The epidemiology of breast implant-associated anaplastic large cell lymphoma in Australia and New Zealand confirms the highest risk for grade 4 surface breast implants

Mark Magnusson, Kenneth Beath, Rodney Cooter, Michelle Locke, H. Miles Prince, Elisabeth Elder, Anand K. Deva

Research output: Contribution to journalArticleResearchpeer-review

Abstract

Background: The epidemiology and implant-specific risk for breast implant-associated (BIA) anaplastic large cell lymphoma (ALCL) has been previously reported for Australia and New Zealand. The authors now present updated data and risk assessment since their last report. Methods: New cases in Australia and New Zealand were identified and analyzed. Updated sales data from three leading breast implant manufacturers (i.e., Mentor, Allergan, and Silimed) were secured to estimate implant-specific risk. Results: A total of 26 new cases of BIA-ALCL were diagnosed between January of 2017 and April of 2018, increasing the total number of confirmed cases in Australia and New Zealand to 81. This represents a 47 percent increase in the number of reported cases over this period. The mean age and time to development remain unchanged. The implant-specific risk has increased for Silimed polyurethane (23.4 times higher) compared with Biocell, which has remained relatively static (16.5 times higher) compared with Siltex implants. Conclusions: The number of confirmed cases of BIA-ALCL in Australia and New Zealand continues to rise. The implant-specific risk has now changed to reflect a strong link to implant surface area/roughness as a major association with this cancer.

LanguageEnglish
Pages1285-1292
Number of pages8
JournalPlastic and reconstructive surgery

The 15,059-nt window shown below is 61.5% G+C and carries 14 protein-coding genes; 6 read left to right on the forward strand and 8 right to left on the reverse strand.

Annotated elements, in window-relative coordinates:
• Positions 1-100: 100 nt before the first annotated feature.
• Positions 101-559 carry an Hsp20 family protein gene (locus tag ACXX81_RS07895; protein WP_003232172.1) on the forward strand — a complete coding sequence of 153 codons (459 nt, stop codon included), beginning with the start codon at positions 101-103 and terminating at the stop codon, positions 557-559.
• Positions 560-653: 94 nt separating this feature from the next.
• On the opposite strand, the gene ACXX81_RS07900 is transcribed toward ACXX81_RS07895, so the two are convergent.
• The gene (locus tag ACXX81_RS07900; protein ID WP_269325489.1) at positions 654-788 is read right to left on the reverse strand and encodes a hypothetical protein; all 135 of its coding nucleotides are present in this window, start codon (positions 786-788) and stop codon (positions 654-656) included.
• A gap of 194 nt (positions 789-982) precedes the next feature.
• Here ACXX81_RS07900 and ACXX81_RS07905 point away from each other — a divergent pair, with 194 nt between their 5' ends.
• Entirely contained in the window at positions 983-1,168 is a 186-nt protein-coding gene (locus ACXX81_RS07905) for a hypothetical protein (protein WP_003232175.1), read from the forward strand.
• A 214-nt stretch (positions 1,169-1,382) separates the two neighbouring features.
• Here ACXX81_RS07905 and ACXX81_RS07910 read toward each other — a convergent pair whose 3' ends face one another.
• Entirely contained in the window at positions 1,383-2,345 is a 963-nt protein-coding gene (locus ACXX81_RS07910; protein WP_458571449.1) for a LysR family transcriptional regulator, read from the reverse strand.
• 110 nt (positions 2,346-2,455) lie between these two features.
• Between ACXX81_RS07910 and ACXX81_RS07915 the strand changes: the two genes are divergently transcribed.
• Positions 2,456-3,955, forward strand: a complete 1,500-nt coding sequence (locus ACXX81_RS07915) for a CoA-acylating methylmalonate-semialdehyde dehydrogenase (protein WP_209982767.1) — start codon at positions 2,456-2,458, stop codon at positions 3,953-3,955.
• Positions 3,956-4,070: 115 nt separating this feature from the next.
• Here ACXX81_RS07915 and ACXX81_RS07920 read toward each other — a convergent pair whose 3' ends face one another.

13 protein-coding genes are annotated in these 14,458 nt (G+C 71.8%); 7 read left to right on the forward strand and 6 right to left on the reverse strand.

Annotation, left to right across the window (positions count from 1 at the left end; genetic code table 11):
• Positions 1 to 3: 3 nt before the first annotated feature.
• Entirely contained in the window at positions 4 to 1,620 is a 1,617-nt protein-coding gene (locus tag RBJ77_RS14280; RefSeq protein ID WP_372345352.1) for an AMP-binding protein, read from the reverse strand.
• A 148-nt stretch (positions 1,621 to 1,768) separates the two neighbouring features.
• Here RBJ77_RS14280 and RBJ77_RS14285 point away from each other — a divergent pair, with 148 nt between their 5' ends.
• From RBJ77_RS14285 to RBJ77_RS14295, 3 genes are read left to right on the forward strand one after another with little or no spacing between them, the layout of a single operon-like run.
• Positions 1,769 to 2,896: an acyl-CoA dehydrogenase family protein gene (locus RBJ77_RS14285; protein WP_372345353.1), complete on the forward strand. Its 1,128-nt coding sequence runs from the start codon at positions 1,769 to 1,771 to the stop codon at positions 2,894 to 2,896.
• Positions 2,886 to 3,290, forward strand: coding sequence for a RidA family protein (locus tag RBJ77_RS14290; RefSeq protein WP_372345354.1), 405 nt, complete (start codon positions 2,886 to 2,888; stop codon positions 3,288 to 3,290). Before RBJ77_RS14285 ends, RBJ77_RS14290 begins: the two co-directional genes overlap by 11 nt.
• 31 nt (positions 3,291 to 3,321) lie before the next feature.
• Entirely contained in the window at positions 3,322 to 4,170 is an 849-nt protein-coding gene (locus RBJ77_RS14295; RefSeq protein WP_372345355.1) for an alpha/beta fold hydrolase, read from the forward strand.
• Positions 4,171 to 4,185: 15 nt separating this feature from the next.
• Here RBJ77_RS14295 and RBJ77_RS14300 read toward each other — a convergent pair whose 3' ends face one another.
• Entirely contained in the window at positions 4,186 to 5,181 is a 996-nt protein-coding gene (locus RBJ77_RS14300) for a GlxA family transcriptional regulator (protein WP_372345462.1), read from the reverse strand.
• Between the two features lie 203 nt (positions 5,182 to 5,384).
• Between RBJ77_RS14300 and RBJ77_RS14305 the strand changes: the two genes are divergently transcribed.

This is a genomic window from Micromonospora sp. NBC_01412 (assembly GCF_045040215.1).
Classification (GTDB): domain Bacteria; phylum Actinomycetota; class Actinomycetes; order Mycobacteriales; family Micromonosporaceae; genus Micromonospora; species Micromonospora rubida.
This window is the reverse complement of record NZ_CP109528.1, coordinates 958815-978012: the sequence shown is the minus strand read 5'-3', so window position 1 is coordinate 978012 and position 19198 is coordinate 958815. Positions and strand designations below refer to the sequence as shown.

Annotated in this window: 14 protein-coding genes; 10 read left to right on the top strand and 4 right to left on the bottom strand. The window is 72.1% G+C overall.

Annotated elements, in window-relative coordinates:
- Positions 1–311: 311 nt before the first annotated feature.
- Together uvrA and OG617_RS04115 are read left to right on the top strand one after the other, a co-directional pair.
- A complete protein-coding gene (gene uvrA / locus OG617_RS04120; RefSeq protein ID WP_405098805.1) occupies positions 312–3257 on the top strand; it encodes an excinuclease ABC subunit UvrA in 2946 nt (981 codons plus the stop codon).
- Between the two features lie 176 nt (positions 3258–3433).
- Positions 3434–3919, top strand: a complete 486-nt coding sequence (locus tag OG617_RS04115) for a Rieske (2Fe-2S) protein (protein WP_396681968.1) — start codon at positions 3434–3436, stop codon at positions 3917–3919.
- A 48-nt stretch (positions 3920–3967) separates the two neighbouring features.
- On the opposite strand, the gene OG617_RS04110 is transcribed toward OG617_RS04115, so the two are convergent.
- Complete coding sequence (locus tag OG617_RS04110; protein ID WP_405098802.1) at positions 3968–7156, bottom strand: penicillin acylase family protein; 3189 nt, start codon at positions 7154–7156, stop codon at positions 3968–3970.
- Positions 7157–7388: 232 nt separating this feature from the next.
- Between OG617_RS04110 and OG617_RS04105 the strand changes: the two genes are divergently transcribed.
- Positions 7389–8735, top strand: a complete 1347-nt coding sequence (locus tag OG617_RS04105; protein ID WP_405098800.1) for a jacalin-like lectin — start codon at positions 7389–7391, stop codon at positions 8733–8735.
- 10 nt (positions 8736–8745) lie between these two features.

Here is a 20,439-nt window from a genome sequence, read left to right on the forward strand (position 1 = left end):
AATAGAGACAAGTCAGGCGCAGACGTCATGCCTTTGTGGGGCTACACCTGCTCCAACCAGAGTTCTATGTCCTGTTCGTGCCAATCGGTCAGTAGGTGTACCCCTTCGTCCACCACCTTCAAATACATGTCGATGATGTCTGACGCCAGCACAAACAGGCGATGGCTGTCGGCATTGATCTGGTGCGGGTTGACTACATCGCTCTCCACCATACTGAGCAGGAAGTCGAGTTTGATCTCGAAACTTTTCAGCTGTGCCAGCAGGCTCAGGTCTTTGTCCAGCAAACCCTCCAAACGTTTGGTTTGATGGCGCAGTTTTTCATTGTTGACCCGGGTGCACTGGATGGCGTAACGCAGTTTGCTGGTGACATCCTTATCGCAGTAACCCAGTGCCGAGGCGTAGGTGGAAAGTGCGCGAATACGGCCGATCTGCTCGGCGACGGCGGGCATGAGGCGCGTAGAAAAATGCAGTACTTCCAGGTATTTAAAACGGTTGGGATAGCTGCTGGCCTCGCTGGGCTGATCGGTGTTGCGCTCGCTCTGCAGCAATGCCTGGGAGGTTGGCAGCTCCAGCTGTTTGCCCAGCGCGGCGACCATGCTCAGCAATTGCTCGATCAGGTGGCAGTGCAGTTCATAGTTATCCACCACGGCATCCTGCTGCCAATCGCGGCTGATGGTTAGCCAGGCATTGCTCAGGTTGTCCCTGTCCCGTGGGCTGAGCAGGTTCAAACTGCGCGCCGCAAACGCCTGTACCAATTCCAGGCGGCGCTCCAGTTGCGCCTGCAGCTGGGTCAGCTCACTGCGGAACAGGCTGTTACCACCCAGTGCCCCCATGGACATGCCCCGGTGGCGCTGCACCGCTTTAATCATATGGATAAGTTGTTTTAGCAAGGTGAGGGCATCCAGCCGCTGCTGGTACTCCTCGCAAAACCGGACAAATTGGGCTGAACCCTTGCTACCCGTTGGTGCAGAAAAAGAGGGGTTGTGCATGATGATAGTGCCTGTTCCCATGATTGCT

Volume143
Issue number5
DOIs
Publication statusPublished - 1 May 2019

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Anaplastic Large-Cell Lymphoma
Breast Implants
New Zealand
Epidemiology
Mentors
Polyurethanes
Neoplasms

Cite this

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title = "The epidemiology of breast implant-associated anaplastic large cell lymphoma in Australia and New Zealand confirms the highest risk for grade 4 surface breast implants",
abstract = "Background: The epidemiology and implant-specific risk for breast implant-associated (BIA) anaplastic large cell lymphoma (ALCL) has been previously reported for Australia and New Zealand. The authors now present updated data and risk assessment since their last report. Methods: New cases in Australia and New Zealand were identified and analyzed. Updated sales data from three leading breast implant manufacturers (i.e., Mentor, Allergan, and Silimed) were secured to estimate implant-specific risk. Results: A total of 26 new cases of BIA-ALCL were diagnosed between January of 2017 and April of 2018, increasing the total number of confirmed cases in Australia and New Zealand to 81. This represents a 47 percent increase in the number of reported cases over this period. The mean age and time to development remain unchanged. The implant-specific risk has increased for Silimed polyurethane (23.4 times higher) compared with Biocell, which has remained relatively static (16.5 times higher) compared with Siltex implants. Conclusions: The number of confirmed cases of BIA-ALCL in Australia and New Zealand continues to rise. The implant-specific risk has now changed to reflect a strong link to implant surface area/roughness as a major association with this cancer.",
author = "Mark Magnusson and Kenneth Beath and Rodney Cooter and Michelle Locke and Prince, {H. Miles} and Elisabeth Elder and Deva, {Anand K.}",
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The epidemiology of breast implant-associated anaplastic large cell lymphoma in Australia and New Zealand confirms the highest risk for grade 4 surface breast implants. / Magnusson, Mark; Beath, Kenneth; Cooter, Rodney; Locke, Michelle; Prince, H. Miles; Elder, Elisabeth; Deva, Anand K.

In: Plastic and reconstructive surgery, Vol. 143, No. 5, 01.05.2019, p. 1285-1292.

Research output: Contribution to journalArticleResearchpeer-review

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AU - Magnusson,Mark

AU - Beath,Kenneth

AU - Cooter,Rodney

AU - Locke,Michelle

AU - Prince,H. Miles

AU - Elder,Elisabeth

AU - Deva,Anand K.

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